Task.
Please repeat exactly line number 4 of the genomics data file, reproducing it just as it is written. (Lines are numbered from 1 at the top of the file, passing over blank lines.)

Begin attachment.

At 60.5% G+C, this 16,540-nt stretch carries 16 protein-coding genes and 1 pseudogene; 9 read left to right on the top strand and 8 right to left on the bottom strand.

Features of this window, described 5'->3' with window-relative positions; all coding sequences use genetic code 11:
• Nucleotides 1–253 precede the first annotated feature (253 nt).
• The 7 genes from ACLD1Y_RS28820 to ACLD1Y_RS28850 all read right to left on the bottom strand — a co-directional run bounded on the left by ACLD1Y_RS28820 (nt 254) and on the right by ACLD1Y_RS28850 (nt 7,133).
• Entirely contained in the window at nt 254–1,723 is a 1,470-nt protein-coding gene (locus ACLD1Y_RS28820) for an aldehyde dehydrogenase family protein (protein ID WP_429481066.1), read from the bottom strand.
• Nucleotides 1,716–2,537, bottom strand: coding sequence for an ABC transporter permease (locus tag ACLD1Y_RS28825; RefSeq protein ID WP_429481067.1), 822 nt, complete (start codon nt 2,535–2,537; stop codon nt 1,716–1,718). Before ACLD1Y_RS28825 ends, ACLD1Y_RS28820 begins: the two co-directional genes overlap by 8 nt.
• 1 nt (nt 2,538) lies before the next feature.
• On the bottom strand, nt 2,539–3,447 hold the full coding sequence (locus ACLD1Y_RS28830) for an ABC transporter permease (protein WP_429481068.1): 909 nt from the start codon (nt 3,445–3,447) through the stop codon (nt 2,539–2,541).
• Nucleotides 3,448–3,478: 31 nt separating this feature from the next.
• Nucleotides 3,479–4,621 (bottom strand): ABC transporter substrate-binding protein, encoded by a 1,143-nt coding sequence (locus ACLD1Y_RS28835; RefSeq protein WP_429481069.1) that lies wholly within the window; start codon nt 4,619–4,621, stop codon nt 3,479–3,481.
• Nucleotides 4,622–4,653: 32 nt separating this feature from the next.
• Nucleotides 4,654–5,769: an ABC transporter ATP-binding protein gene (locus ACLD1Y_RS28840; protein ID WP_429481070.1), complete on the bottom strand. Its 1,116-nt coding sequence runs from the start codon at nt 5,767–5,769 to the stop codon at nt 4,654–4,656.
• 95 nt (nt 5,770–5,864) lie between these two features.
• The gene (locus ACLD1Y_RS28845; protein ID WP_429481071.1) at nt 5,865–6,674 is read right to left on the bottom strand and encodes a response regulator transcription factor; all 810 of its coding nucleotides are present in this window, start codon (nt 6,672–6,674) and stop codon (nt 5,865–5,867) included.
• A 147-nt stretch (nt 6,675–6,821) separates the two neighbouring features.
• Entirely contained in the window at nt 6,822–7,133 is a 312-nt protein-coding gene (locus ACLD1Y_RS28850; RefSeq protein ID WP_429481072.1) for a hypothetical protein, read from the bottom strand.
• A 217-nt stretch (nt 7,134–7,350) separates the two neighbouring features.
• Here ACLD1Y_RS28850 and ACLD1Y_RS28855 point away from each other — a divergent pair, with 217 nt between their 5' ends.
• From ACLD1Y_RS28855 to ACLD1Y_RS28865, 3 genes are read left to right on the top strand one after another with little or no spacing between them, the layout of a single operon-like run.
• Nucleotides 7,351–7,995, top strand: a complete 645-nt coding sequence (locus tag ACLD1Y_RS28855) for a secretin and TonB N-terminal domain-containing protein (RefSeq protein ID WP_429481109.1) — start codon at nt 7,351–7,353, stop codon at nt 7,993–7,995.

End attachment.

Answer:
• The 7 genes from ACLD1Y_RS28820 to ACLD1Y_RS28850 all read right to left on the bottom strand — a co-directional run bounded on the left by ACLD1Y_RS28820 (nt 254) and on the right by ACLD1Y_RS28850 (nt 7,133).